Heart disease and stroke deaths decline, but risk factors common

NEWS IN BRIEF — Posted Feb. 11, 2008

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The mortality rate for heart attack and stroke has gone down significantly, but the American Heart Assn. is sounding the alarm that this trend might not continue because the numbers related to various risk factors are not moving in such a positive direction, according to a statement issued by the organization last month.

"Final Data for 2005," issued by the Centers for Disease Control and Prevention's National Center for Health Statistics, reported that the age-adjusted death rate from coronary heart disease declined by 25.8% from 1999 to 2005. The numbers for stroke went down by 24.4%. Heart association researchers calculate that this means that 160,000 lives were saved in 2005.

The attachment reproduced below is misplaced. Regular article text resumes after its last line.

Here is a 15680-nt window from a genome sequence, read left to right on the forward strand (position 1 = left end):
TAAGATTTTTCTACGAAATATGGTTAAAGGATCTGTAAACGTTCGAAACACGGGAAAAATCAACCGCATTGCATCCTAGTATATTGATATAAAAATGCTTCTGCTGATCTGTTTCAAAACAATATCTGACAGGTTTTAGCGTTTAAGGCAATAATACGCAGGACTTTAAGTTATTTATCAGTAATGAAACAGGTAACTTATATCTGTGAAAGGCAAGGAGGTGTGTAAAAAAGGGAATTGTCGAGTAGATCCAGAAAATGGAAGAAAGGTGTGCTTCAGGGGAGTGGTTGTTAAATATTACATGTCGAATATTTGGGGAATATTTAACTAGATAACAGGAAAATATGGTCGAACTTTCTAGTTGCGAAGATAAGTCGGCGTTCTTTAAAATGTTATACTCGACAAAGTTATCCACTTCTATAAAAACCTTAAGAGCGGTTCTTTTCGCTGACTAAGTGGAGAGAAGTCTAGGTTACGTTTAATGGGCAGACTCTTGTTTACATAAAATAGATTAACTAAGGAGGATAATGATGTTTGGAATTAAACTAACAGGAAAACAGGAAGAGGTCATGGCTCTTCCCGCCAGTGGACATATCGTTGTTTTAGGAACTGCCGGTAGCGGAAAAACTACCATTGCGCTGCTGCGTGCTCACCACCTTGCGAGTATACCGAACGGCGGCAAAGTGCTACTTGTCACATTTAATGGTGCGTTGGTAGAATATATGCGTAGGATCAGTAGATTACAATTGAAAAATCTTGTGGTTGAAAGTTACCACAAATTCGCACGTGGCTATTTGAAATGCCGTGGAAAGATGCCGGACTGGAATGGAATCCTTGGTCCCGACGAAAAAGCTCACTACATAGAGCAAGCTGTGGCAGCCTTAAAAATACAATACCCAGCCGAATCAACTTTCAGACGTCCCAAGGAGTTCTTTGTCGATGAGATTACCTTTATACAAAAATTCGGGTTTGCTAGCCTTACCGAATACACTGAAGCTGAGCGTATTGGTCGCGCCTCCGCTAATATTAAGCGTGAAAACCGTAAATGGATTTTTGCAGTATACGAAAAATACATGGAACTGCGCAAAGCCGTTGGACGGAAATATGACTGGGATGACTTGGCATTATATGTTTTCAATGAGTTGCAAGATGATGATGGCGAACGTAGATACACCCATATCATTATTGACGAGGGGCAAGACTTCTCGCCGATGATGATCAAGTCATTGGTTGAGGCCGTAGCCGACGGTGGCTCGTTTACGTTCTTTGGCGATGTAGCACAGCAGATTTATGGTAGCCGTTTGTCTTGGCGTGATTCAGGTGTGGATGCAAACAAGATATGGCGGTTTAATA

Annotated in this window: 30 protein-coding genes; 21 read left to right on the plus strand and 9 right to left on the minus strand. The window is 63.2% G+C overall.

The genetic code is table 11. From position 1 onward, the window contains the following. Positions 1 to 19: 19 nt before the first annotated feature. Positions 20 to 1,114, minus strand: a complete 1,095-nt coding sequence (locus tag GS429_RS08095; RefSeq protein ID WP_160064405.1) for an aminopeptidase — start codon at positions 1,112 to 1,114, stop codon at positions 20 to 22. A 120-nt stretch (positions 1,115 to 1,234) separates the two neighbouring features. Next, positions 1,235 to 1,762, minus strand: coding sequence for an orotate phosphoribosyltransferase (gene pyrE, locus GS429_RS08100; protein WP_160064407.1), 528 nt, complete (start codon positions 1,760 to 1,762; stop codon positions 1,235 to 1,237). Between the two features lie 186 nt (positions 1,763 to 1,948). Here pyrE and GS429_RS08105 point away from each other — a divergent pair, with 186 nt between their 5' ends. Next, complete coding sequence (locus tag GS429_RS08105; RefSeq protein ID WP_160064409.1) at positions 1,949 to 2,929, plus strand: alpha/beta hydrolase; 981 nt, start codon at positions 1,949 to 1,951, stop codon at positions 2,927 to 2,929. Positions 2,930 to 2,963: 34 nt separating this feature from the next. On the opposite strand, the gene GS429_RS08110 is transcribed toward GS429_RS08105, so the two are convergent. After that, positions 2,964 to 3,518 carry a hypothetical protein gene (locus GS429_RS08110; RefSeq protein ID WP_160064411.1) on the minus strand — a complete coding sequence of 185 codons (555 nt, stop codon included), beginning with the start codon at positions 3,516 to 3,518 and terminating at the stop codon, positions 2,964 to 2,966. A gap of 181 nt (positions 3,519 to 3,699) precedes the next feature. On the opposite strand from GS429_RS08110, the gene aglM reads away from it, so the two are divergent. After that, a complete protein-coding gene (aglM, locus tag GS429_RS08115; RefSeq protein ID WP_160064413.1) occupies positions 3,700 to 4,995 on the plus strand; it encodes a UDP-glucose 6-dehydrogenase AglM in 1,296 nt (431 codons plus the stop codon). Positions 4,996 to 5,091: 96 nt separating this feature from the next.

But with cardiovascular disease risk factors such as hypertension, hyperlipidemia, inactivity and tobacco use not declining as fast and type 2 diabetes and obesity on the increase, officials worried that this trend eventually will slow and reverse.

"If we don't make a concerted effort to reduce these risks, we will lose the momentum we celebrate today," said AHA President Dan Jones, MD.

Note: This item originally appeared at

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